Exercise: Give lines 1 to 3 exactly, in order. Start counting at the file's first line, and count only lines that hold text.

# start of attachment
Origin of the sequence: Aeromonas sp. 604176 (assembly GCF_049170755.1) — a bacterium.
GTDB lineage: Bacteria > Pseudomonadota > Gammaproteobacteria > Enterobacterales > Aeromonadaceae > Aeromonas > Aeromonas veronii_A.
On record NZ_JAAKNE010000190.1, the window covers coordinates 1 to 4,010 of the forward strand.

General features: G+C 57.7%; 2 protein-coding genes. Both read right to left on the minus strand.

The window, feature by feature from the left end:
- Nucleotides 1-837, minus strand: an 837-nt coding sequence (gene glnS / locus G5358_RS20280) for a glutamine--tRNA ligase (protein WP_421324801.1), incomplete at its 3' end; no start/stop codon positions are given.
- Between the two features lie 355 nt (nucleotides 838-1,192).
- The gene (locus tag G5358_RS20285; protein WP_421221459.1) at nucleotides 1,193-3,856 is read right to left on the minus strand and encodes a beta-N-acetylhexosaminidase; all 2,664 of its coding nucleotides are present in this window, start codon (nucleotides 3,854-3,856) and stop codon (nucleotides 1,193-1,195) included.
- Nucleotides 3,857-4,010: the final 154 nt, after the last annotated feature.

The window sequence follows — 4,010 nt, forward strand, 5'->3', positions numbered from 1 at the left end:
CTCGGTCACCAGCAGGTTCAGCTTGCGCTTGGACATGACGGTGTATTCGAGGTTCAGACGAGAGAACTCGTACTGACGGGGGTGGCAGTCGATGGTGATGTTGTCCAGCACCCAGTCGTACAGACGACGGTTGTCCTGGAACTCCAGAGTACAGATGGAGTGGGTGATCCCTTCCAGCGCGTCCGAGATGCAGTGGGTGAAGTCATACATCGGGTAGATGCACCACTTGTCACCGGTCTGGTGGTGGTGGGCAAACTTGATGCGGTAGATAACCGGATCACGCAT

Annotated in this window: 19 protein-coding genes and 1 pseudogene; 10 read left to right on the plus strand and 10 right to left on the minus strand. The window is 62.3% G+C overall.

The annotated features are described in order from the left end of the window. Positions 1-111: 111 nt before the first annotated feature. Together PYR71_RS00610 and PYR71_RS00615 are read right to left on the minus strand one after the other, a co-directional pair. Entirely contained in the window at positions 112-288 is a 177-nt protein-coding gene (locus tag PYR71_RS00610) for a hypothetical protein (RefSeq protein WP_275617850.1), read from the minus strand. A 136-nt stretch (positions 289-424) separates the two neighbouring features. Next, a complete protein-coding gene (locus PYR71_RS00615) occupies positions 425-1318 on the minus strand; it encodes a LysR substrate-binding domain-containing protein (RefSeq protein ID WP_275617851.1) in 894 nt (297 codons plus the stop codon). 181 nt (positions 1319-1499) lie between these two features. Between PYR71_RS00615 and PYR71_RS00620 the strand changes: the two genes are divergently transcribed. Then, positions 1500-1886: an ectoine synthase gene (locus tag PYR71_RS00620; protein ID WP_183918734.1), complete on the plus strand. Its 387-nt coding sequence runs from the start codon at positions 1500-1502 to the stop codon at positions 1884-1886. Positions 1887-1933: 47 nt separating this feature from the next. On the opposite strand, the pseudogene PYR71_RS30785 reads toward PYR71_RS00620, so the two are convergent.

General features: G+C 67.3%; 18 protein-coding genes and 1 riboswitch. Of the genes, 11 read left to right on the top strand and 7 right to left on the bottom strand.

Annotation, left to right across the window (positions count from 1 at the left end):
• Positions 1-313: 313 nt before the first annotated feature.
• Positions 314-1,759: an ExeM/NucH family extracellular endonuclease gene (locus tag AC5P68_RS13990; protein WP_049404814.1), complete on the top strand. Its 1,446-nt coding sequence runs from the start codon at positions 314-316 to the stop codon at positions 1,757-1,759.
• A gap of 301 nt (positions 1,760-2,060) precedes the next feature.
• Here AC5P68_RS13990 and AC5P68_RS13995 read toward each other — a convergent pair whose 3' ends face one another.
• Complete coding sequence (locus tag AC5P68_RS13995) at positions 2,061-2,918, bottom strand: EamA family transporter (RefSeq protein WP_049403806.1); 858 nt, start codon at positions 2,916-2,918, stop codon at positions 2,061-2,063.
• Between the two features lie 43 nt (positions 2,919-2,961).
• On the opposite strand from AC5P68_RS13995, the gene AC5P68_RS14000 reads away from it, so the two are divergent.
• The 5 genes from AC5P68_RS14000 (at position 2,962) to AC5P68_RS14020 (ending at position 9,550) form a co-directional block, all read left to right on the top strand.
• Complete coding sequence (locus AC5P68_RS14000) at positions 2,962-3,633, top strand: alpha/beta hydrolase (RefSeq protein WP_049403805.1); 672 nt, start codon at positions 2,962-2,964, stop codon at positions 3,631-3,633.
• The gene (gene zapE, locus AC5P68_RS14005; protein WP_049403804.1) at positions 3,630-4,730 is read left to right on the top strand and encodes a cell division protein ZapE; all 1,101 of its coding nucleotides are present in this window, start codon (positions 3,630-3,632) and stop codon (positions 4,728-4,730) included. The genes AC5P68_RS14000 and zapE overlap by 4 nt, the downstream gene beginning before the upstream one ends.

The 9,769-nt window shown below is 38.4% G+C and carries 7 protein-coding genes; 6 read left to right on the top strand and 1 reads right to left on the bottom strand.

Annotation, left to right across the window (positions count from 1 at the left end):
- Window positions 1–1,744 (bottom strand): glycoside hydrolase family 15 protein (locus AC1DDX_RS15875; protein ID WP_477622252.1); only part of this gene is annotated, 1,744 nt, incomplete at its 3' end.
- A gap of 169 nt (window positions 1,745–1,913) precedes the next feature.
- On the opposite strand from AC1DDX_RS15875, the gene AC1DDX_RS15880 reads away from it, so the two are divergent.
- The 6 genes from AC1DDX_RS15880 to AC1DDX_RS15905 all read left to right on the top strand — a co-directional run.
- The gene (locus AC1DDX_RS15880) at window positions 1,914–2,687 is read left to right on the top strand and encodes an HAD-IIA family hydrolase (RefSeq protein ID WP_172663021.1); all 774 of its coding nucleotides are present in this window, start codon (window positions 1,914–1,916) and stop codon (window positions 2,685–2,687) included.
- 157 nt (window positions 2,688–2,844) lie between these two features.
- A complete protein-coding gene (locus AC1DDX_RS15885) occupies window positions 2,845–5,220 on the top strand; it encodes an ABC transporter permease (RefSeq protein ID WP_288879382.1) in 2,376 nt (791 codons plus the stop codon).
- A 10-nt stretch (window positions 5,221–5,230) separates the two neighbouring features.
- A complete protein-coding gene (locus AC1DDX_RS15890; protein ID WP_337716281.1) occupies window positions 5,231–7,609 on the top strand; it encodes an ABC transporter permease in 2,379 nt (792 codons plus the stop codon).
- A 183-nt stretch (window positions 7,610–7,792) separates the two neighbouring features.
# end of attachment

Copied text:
Origin of the sequence: Aeromonas sp. 604176 (assembly GCF_049170755.1) — a bacterium.
GTDB lineage: Bacteria > Pseudomonadota > Gammaproteobacteria > Enterobacterales > Aeromonadaceae > Aeromonas > Aeromonas veronii_A.
On record NZ_JAAKNE010000190.1, the window covers coordinates 1 to 4,010 of the forward strand.